A female leader could be just what Japan needs in the Covid-19 age. From Germany to Taiwan to New Zealand, women-led governments ran circles around the patriarchy with pandemic responses. Under both Abe and Suga, by contrast, Tokyo prioritized the economy over public health.

Of the two women candidates, Noda is the more reform-minded. A political trailblazer, Noda in 1998 became Japan’s youngest postwar cabinet member, then in her mid-30s. She handled a variety of portfolios — from overseeing the postal system to telecommunications to science and technology to gender equality.

Noda, too, has been a consistent voice calling for greater gender parity as a means of hastening Japanese growth and incomes. All available research, as Noda has long argued, suggests countries that best utilize their female workforce are the most productive and innovative.

Goldman Sachs, for example, argues that Japan’s annual gross domestic product would get a 15% boost if the female labor participation rate – now about 70% – approached the roughly 85% rate for men. Abe highlighted this potential back in 2012, pledging to create an economic playing field on which women could “shine.”

Instead, Abe used the gender issue as a shiny object of sorts. Despite his “woke” rhetoric, Tokyo’s ranking in World Economic Forum’s gender equality index fell 19 places to 120th – from 101st in 2012 – on Abe’s watch.

This puts Japan behind Angola, Guinea and Sri Lanka. It also puts Japan far behind the next worst Group of Seven nation – Italy, in 63rd place.

A female leader could alter Tokyo’s priorities once and for all, says Nobuko Kobayashi, a partner at EY-Parthenon, the strategic consulting arm of EY Strategy and Transactions. “It’s very hard to snap out of it,” she says. “So, we need some kind of a shock to the system.”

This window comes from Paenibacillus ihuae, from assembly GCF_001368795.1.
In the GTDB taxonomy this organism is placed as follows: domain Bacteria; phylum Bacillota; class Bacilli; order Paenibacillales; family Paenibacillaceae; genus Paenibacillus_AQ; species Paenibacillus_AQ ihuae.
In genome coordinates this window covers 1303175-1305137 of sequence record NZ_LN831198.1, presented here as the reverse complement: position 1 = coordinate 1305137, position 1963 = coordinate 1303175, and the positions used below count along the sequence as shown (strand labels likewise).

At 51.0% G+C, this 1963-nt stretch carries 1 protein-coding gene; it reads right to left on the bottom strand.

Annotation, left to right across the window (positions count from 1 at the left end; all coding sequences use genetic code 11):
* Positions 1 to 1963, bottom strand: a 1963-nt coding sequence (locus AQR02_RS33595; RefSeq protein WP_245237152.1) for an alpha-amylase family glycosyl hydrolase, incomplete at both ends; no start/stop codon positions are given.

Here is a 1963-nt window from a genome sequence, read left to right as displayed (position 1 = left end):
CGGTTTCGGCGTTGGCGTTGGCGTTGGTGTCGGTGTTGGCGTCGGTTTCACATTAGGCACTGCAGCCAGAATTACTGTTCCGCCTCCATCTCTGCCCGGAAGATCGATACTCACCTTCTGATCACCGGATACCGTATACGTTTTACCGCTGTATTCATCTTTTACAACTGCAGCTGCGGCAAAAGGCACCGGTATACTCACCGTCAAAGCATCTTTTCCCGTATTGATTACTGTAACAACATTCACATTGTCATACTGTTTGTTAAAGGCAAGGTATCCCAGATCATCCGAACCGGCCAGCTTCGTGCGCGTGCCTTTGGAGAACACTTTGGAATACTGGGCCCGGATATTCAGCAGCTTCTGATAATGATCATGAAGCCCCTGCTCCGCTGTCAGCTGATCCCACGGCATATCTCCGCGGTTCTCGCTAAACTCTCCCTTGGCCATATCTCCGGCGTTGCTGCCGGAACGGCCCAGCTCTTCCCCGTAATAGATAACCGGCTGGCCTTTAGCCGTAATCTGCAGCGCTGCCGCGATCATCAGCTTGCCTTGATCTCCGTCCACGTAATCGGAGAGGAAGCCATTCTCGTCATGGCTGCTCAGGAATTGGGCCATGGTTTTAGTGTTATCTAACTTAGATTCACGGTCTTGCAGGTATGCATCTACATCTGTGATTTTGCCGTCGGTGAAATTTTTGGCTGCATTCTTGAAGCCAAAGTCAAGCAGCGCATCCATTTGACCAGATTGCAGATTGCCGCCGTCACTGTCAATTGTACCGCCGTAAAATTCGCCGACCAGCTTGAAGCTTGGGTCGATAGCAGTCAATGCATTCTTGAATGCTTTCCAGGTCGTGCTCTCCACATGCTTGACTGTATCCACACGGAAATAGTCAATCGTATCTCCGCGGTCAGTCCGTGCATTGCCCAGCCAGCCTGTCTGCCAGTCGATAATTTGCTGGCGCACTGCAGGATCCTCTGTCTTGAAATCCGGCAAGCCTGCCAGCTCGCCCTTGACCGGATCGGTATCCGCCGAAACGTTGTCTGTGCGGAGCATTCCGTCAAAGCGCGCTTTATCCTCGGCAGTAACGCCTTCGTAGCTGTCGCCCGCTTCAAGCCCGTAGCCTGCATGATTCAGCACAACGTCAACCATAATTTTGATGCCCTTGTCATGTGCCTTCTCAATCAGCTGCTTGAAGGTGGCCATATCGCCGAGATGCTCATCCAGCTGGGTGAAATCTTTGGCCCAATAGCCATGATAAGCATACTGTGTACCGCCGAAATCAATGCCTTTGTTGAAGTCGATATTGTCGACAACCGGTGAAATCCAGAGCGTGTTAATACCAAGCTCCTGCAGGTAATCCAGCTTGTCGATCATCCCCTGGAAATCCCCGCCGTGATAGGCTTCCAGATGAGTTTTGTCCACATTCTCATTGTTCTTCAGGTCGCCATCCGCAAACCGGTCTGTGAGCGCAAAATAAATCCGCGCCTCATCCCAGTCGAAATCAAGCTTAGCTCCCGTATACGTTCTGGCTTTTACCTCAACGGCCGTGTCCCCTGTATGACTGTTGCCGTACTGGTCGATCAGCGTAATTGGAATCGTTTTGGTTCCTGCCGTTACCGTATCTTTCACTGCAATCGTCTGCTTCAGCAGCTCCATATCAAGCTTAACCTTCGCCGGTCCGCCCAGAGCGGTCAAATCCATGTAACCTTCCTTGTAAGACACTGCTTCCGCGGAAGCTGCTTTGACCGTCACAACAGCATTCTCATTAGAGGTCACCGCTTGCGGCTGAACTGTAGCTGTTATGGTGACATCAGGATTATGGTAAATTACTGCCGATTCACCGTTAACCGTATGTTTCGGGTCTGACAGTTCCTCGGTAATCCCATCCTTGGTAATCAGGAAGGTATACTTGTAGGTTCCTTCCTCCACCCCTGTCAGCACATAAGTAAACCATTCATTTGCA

Former Internal Affairs and Communications Minister Sanae Takaichi. Photo: AFP / Shuhei Yokoyama / The Yomiuri Shimbun

Less clear is whether a Takaichi-led government would advance the plight of fully half of Japan’s 126 million people. Takaichi, for example, is staunchly against mothers and fathers having different surnames, the most basic of issues for women’s rights advocates.

Economist Noriko Hama at Doshisha University Business School says a Takaichi premiership “would be the worst possible thing that could happen” for Japanese women.

A Takaichi government also might be the worst thing that could happen from China’s standpoint, too. More than any of the four LDP frontrunners, she’s taking Beijing to task – particularly on President Xi Jinping’s Taiwan policies.

She enraged Xi’s inner circle recently by holding an online meeting with Taiwanese President Tsai Ing-Wen. Takaichi says she’s willing to deploy US intermediate-range missiles on Japanese soil.